UK nuclear power back on table as Lib Dems relent

LONDON (Reuters) - Britain’s new coalition government -- at odds over nuclear power -- has agreed to let new plant plans go to a parliamentary vote, paving the way for approval, although the appointment of an anti-nuclear energy minister could create future obstacles.

Anti-nuclear Liberal Democrats, a minority in the coalition government with the Conservatives, will speak out against nuclear power but has agreed to abstain from voting on national planning statements (NPS) on new plants.

This leaves the NPS vote to mostly Conservative and Labour parliament members, whose parties both support the building of new nuclear power plants.

“In principle, if you have a large number of Conservatives supporting the NPS and a large number of Labour supporting, then it should go through,” Omar Abbosh, UK Resource managing director of consultant Accenture said.

“So a large chunk of uncertainty over what a coalition government would have done has been removed, and probably a large number of people in the UK sector feel good about.”

And the appointment of Lib Dem Chris Huhne as the energy minister is not expected to disrupt the NPS process, despite his anti-nuclear stance conflicting with the Conservative’s position of encouraging new nuclear build.

“The agreement states that the Lib Dems are allowed to oppose the NPS in the debate but abstain when it comes to the vote, which I assume applies to the minister too,” Abbosh added.

But the Lib Dems could use other methods to block or delay new nuclear plants.

“The main impact on new nuclear development of a Lib Dem heading DECC (Department of Energy and Climate Change) is likely to be more subtle than outright opposition, with delays caused by less desire to promote new nuclear and remove obstacles,” Evolution Securities analyst Lakis Athanasiou said.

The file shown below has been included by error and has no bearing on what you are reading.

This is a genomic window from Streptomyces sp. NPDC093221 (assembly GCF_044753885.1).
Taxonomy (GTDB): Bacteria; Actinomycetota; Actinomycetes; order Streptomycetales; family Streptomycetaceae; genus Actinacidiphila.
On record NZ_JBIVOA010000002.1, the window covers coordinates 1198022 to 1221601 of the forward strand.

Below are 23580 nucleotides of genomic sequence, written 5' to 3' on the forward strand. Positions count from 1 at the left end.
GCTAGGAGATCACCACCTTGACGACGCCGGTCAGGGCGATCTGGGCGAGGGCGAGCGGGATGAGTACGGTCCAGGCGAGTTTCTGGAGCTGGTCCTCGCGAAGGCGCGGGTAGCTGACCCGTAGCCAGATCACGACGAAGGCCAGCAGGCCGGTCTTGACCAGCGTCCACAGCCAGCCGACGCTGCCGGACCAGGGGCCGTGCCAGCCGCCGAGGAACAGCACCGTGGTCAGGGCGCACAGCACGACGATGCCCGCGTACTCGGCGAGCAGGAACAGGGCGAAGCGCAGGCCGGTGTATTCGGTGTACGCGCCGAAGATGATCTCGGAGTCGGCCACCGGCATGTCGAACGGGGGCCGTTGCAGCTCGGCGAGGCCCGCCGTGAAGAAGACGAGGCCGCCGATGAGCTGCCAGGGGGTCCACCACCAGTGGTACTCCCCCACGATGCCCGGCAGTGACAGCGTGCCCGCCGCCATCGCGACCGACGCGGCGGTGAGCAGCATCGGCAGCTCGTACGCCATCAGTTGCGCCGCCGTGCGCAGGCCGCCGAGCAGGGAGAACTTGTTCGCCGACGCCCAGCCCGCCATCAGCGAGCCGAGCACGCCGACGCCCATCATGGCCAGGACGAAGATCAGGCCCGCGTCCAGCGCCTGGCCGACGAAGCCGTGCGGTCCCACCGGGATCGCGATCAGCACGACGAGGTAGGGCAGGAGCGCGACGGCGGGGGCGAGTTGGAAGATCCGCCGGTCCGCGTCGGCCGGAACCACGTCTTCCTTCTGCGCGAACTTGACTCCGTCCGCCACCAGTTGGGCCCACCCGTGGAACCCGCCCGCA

He said examples included possible power generation capacity payments for new coal and gas plants, which might have also included new nuclear. But an anti-nuclear energy minister would be unlikely to push for any money for new nuclear plants.

“Also the abolishment of the Infrastructure Planning Commission (IPC) is likely to lead to substantial planning permission delays without a supportive Secretary of State at DECC,” Athanasiou said.

The Conservative and Lib Dems both want to abolish the IPC -- an unelected body set up by Labour to approve large infrastructure projects -- replacing it with a government minister giving final approval.


The coalition agreement to set a minimum price for emitting climate-warming carbon gases is also expected to encourage investment in nuclear power plants, as reactors produce hardly any carbon compared with burning coal or gas, said analysts.

“Many of the proposals made, such as establishing a carbon price floor, will resonate favorably with the investing groups,” Tony Ward, partner at Ernst and Young’s utility team, said.

And utilities intending to build new nuclear power plants have welcomed the coalition NPS and carbon price agreement.

“In particular, we’re pleased they recognize the importance of new nuclear... and they are proposing a mechanism to underpin its development through a higher carbon price,” Centrica Finance Director Nick Luff said.

French utility EDF also said that the Conservative’s stance of no public subsidy for new nuclear plants would not stop them being built.

“We believe nuclear power is the most affordable low carbon option and can be built in the UK without subsidy,” Chief Executive Vincent de Rivaz said.

Centrica has a 20 percent stake in British Energy -- owned by EDF -- which is aiming to build four nuclear reactors, while Germany utilities E.ON and RWE also plan to build new nuclear plants.

Many of Britain’s aging nuclear power plants are scheduled to shut over the next few years, with the Conservatives pushing private companies to build new ones as part of a low carbon power generation mix.

Editing by sue Thomas